Colleaux Engineering vice president Al Striga sketches out the size of the challenges. “It’s very unusual to see so many huge facilities packed into such a small area as (the Fort MacMurray area). If you throw in the need for cold weather operation, you don’t see anything else like this anywhere in the world. You have to specify cold-weather compatible equipment, instrumentation and metallurgy. Enormous pieces of equipment have to move at temperatures ranging from -40 to +30, and everything has to be reliable. The challenges are huge.”
His company is one of the minnows at the bottom of the feeding chain, but has done some oilsands work. “Large firms get the project. We get involved as subcontractors to the big firms. We get awarded a module or component of a facility.” Like other firms, Colleaux Engineering has been hit by the postponement of oil sands projects. “Within 72 hours of the time Fort Hills went down, we got a call saying our part of the action was all over.”
Like everyone else interviewed for this article, the principals at Colleaux Engineering are optimistic about Alberta’s medium-term outlook. “We’re hearing everything from doom and gloom to an optimum environment,” said Striga’s sidekick and the company president, Steve Colleaux. “We aren’t too worried about the future. We’re in an interesting part of the market. We don’t need a lot of work to stay busy. A company with a thousand people needs 200 hours per person per month. That's a lot of hours.” His 20-year-old company only employs ten technical staff.
What’s hot, what’s not:Although many oilsands projects are disappearing into the black holes of indeterminate postponement, opportunities for the infrastructure business in Alberta still abound. The amount of effort needed for infrastructure maintenance is vast. Consequently, there will be a rebalancing of the infrastructure industry in the province, with the slack from project cancellations being shifted toward these other areas.
The construction of new oil sands projects is an area of disappearing opportunity, and the business is alive with reports of large-scale oil-sands related layoffs. Some projects are staying the course, however – notably Imperial Oil’s Kearl project.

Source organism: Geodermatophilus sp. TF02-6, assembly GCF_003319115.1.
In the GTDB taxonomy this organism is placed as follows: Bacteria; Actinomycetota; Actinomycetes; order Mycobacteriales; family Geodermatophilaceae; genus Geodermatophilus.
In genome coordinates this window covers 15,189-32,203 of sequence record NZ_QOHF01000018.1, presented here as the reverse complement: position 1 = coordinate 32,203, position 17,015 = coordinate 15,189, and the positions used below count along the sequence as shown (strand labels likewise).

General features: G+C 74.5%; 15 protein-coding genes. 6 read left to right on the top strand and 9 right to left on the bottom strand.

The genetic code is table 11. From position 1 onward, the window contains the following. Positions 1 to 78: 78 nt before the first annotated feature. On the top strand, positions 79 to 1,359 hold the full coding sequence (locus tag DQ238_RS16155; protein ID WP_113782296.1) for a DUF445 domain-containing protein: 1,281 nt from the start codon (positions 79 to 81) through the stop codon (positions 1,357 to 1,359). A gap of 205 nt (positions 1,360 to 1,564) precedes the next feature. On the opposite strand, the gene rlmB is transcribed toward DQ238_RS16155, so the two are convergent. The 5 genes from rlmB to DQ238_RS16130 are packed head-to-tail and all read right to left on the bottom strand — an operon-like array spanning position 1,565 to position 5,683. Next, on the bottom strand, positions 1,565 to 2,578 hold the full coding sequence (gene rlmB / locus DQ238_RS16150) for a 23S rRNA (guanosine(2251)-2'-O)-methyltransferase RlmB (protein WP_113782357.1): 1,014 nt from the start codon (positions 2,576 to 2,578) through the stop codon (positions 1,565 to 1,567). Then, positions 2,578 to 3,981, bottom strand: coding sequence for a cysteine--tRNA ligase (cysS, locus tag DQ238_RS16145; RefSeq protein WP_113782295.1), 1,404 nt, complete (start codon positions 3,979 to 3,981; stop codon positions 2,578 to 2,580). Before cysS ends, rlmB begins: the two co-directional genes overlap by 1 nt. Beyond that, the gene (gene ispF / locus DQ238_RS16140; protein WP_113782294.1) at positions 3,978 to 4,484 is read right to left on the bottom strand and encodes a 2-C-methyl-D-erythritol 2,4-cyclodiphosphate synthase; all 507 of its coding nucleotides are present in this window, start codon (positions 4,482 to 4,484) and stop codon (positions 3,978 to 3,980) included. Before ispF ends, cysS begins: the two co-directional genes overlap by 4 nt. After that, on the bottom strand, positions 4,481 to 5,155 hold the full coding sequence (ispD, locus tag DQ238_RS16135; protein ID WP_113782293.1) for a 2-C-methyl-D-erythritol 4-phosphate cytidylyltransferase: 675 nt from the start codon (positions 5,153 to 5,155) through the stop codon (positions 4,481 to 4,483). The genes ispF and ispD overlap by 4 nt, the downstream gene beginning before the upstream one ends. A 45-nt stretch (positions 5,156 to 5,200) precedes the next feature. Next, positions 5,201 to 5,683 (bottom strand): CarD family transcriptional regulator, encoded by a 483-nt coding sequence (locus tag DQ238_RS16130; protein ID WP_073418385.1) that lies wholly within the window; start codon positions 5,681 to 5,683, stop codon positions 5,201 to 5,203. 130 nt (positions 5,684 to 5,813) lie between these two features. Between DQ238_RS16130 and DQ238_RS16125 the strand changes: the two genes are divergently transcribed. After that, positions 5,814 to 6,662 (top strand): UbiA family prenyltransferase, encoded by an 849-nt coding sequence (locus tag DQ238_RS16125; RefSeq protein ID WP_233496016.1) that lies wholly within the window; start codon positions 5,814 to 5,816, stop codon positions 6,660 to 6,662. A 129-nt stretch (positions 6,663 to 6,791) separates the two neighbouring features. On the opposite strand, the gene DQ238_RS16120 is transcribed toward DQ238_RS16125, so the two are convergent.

According to a source who requested anonymity, “Kearl is going ahead like crazy…. Rather than scaling back their efforts, (the project team at Imperial) are doing the opposite. They are spending about $1.5 million dollars per day on more than 1,000 engineers to engineer the hell out of it right now while contract engineers are cheaper. (Because of parent ExxonMobil’s strong cash position), they have the option to be greedy when others are frightened and frightened when others are greedy. In a couple of years when the competition is just starting to re-examine their preliminary plans, they will be digging holes and welding steel based on contracts formed in a down market.”
Despite the cancellation or downsizing of some projects (notably two Enbridge proposals to take bitumen to US markets via Ontario and Quebec), transmission is still a solid area of growth. So is the creation of new infrastructure in areas where oilsands operations are strong.
Asked how the shifting sands of the bitumen business have affected his business, Mark Wrightson – president of Whaler Industrial Contracting – was direct and to the point. “We submitted a proposal (for a SAGD project) to Connacher Oil and Gas in the fall. Just prior to the contract being awarded, the project was shelved. When Petro-Canada postponed Fort Hills, half a dozen projects fell off our project board.” However, he said, “our primary focus is on transmission – pump stations primarily. Eighty percent of the work we are doing is in transmission infrastructure, and Enbridge, TCPL, Husky and others have projects to take away bitumen. There is such an infrastructure deficit in take-away capacity that we expect these projects to remain strong.” The downside, such as it is, is that “there will be a lot more competition for that kind of work.”
Similarly, built-up infrastructure needs to be maintained, and basic oilsands maintenance presents tremendous opportunities. According to Pinal Gandhi, a project manager with Whaler, “It’s not going to stop. Syncrude and Suncor have old plants. They have a tremendous need for maintenance. They will cut down on the expansion side, but they will continue to put a lot of money into maintenance.” His enthusiasm is infectious. “Until recently (Suncor’s) upgrader was operating at 150 percent of capacity. Pumps were worn out” and so was a lot of other equipment. The company “wanted production. They didn’t care about the cost. The downturn is an opportunity to slow down on production but put money into maintenance.”